I never really thought about being a teacher, but the Fellowship is so unique in that you get to teach students, while being part of such a collaborative and well-rounded team. We all have many roles, from managing volunteers, to analyzing student grades, and the best part is that we’re all there to support and learn from each other. We laugh every day, have fun every day, and I look forward to going to work to see them. I knew this work would be challenging, but my team helps me understand that no matter how hard it can be on some days, together we are making a real impact on kids.
2. The Students
At the beginning of the year, one student’s mom told me that her daughter never wanted to be in school. She had a problem with too many absences and her mom really wanted her to socialize and be more confident. According to research by Robert Balfanz, less than 80% attendance in 6th grade put students at high risk for dropping out of school down the road. I was immediately concerned and determined to help this sweet, shy student.
I have a rule in my classroom that when my students speak they have to stand up so that they get comfortable talking in front of a group. I knew this student was a hard worker and she had a flare for art, so I would ask her about her artwork and get her talk about it with me one on one. After spending the time to really connect with her, one day when I asked a question in class, she was the first one to stand up and answer the question. Now she reaches out to help out other students in the classroom and participates regularly. I am proud to say that she had perfect school attendance during her first semester of Citizen Schools.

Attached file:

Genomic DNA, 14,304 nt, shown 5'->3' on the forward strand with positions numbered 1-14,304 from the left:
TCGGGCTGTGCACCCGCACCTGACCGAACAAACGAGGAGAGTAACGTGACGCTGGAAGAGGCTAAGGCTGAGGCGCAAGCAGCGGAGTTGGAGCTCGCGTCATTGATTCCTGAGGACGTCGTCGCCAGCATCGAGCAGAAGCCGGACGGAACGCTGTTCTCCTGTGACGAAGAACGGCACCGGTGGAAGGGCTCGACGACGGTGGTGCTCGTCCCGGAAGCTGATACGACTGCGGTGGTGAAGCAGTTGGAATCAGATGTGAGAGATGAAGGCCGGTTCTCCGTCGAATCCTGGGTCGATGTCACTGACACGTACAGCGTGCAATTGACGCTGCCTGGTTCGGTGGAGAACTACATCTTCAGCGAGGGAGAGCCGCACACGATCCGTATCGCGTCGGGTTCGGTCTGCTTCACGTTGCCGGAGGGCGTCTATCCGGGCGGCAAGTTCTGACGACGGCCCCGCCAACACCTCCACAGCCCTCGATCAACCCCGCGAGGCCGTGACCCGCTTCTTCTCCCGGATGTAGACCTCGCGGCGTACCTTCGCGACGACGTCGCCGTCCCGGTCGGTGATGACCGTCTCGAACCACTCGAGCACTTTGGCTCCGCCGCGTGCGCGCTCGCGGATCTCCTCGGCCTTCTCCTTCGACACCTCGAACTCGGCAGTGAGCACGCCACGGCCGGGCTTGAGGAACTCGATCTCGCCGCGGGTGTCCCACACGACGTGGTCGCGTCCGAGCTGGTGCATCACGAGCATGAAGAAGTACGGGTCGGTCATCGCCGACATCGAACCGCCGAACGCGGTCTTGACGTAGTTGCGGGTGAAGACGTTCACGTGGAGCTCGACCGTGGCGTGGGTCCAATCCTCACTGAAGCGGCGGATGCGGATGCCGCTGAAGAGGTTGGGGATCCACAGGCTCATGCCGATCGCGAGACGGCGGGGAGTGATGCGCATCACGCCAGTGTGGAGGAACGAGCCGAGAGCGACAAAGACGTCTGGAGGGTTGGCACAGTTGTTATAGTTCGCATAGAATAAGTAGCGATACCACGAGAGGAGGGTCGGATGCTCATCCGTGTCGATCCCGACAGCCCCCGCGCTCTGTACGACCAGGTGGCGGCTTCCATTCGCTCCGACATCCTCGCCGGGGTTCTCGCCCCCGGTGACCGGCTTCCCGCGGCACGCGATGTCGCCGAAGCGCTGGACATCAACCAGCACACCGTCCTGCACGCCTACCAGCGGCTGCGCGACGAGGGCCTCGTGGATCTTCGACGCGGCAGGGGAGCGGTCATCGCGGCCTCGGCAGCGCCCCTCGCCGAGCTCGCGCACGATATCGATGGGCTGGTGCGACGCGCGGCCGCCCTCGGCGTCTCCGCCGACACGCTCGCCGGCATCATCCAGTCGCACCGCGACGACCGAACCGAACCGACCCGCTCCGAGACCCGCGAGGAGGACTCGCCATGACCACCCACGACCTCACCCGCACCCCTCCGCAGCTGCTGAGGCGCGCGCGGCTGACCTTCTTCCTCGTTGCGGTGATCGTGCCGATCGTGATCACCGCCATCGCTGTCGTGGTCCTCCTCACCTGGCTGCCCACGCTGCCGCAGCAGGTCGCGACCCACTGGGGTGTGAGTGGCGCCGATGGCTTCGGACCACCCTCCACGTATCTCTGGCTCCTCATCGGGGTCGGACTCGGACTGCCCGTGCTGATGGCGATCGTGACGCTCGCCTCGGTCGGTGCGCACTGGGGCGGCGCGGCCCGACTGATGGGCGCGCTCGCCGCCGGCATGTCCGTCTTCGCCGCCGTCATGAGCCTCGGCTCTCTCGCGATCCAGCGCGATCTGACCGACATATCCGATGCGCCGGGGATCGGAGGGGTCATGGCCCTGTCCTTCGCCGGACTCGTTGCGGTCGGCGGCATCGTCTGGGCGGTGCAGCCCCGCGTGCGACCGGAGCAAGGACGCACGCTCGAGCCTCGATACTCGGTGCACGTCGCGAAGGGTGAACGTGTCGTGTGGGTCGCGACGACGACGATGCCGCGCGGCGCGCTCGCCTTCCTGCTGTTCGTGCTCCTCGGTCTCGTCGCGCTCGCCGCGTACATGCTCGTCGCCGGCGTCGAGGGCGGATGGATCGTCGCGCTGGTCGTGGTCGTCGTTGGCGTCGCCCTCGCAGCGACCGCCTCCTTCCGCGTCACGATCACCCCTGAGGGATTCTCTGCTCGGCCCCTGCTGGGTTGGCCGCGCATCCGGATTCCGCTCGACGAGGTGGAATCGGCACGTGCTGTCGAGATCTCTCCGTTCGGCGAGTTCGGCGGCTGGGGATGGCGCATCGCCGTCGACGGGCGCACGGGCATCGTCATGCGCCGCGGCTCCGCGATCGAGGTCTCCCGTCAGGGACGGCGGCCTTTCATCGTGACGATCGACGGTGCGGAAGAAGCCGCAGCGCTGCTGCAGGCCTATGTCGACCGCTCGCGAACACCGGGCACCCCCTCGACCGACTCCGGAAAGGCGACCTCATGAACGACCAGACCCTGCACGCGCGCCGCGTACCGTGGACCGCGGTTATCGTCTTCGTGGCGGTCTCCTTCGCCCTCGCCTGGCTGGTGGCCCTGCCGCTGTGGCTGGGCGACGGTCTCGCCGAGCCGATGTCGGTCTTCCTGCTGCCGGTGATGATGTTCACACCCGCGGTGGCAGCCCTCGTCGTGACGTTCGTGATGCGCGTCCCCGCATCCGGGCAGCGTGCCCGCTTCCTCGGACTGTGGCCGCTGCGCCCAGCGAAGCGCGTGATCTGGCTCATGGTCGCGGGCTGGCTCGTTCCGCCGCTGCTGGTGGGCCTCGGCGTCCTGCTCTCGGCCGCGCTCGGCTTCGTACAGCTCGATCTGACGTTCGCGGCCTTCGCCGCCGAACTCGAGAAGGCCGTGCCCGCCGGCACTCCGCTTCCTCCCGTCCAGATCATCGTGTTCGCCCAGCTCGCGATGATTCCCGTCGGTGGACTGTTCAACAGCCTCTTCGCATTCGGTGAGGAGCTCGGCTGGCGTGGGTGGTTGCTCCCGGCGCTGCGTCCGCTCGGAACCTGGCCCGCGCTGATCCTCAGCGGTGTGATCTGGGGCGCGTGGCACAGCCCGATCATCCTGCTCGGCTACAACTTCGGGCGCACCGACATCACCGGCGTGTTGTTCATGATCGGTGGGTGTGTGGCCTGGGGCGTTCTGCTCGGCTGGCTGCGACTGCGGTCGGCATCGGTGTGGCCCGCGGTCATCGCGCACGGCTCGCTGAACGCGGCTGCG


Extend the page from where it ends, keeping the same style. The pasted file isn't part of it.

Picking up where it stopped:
That story always reminds me just how rewarding it is when you have one of those amazing days with the students. You never know what they are going to come into the classroom with and it can be really tough sometimes. But the students want to learn, and I go back to work every day to help them. It surprised me just how much they have made an impact on me, and how I can leave work feeling like it was the best day ever, no matter what the challenges are.